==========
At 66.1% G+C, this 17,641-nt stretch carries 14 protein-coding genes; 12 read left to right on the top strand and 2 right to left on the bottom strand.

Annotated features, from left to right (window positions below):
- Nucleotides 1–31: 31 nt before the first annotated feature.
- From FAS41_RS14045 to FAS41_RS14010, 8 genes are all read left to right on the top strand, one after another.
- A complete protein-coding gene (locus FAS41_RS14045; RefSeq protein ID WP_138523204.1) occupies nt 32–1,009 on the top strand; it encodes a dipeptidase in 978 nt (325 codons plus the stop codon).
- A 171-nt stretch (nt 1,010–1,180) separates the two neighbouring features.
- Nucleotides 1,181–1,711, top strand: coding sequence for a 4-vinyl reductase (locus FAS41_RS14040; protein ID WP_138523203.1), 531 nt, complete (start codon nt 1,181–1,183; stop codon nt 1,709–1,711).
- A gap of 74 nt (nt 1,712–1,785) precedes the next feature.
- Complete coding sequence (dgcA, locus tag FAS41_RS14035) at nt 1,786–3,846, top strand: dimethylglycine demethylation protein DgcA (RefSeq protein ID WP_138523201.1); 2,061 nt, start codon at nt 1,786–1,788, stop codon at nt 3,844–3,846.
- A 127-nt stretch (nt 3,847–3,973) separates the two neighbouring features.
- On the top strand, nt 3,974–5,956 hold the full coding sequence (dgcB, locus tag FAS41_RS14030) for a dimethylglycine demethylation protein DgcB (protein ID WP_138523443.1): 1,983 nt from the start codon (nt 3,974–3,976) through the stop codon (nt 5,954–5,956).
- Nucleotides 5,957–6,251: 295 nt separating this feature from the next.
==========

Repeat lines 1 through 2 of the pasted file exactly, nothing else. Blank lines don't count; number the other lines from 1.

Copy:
At 66.1% G+C, this 17,641-nt stretch carries 14 protein-coding genes; 12 read left to right on the top strand and 2 right to left on the bottom strand.

Annotated features, from left to right (window positions below):